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Nuçi’s Space Teams With Medical Students to Fight Alcohol Abuse

Athens’ reputation as a drinking town is well known, and our alcohol culture often goes hand in hand with our music scene. Downtown is the epicenter for both, where people go to unwind and musicians come to play. And while that can be fun when the time calls for it, for many it can also become dangerous—even deadly, in some cases.

“It’s very easy for people to pass it off as a phase because everyone’s in college,” says Sahar Alimohamadi, a first-year medical student at the Medical College of Georgia’s Athens campus. “But there is the reality that there’s going to be that subset of people that does see it as more than a phase and wants help, but don’t really know how to get the help.”

Alimohamadi, as well as five other medical students and the staff of Nuçi’s Space, hope to begin to fix that problem with a new alcohol intervention campaign. The partnership sprang from a long-term project assigned at the beginning of the school year in Alimohamadi’s community health class at MCG. She and her group were given the task of working with a community organization to address a health issue in the community.  

“I’ve always been really interested in mental health, and seeing such a strong outlet [in Nuçi’s Space], I was really drawn to the aspect that we could make a big difference in one person’s life pretty much immediately,” Alimohamadi says.

Addressing alcoholism wasn’t the first idea the group had. The approach came about after it received responses from a survey it had sent out through Nuçi’s Space. Among the many answers the group got back, one stuck out: many people stated they believed they had an alcohol problem, but hadn’t reached out to anybody for help.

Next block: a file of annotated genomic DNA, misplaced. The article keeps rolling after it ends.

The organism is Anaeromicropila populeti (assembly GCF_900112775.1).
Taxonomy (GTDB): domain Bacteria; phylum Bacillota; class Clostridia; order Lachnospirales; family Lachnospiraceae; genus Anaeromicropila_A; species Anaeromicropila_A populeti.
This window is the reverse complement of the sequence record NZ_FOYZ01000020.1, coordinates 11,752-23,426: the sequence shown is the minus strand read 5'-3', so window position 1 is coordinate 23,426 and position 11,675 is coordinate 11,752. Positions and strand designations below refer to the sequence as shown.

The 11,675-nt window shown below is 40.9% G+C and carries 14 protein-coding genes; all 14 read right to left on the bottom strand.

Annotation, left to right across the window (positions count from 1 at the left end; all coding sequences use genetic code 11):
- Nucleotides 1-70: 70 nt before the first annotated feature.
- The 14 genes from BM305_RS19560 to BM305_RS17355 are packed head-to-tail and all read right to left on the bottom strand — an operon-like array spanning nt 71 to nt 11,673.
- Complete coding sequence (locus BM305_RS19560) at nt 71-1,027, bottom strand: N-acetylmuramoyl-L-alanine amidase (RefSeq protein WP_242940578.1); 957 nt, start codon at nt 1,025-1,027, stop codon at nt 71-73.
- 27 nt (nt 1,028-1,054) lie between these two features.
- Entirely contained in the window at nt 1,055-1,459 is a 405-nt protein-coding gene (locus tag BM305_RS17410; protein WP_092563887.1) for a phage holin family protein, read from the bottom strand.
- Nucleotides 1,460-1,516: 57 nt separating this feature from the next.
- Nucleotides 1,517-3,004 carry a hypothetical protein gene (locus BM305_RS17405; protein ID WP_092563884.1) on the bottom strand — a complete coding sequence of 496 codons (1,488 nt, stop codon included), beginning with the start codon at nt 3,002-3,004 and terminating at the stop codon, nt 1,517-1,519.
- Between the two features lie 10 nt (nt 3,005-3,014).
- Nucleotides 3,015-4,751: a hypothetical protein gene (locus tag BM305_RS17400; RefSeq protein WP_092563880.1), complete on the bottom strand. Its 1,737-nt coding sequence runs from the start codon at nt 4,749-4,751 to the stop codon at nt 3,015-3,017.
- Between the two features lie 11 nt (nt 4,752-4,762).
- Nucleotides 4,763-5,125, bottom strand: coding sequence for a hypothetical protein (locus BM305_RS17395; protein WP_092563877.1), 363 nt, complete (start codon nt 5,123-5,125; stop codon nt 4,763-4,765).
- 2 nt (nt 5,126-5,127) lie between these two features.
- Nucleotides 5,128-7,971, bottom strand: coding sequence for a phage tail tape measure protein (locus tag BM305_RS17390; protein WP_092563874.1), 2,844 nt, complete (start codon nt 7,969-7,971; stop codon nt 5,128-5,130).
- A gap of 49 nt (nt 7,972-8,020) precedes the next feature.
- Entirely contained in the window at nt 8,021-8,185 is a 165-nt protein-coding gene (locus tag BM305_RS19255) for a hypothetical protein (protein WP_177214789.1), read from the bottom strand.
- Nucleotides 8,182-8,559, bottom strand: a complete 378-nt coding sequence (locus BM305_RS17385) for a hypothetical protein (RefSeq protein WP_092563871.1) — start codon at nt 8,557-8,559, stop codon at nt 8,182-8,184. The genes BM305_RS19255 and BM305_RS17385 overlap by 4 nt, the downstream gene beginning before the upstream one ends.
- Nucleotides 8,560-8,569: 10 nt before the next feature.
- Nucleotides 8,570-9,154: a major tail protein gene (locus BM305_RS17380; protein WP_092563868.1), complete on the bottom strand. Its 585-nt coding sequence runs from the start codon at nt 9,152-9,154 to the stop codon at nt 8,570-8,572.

“We started kind of connecting those pieces together, and we were like, ‘I wonder if people know they can come to [Nuçi’s], or if we could educate people on where they can go for that sort of help,” says Bob Sleppy, executive director at Nuçi’s Space.

To many in the community, Nuçi’s is primarily seen as a provider of mental health services. However, the nonprofit also provides support for those suffering from substance addiction. The student partnership aims to raise awareness of the availability of these resources. In addition, the campaign works to help educate people on the signs of substance abuse and what resources are available both at Nuçi’s Space and in the community at large to connect those seeking help with those resources.

“We want to get the word out there, and hopefully we’ll see a few more people [realize] that substance abuse and alcohol abuse can be addressed at Nuçi’s,” Alimohamadi says.

One specific target for the group’s campaign are the musicians of Athens. While musicians are not necessarily more susceptible to addiction, an environmental factor plays a role—musicians often work in bars and therefore are surrounded by alcohol more frequently.

“The difference is that the risk factors are a lot different… The whole idea of the environment and what is acceptable [changes],” Sleppy says. “I think it’s just more important for musicians and artists to realize the risk factors involved in dealing with an addiction.”

The student group has begun posting flyers around town, including at nightclubs and music venues. But regardless of whether the person seeking help is a musician, the awareness campaign is aimed at anyone who may need assistance.

“This time, it’s about not just education,” Sleppy says. “We’re hoping that the [medical] students’ help can connect a path for some people and just let them know that this is a safe space they can come to for that need they may have.”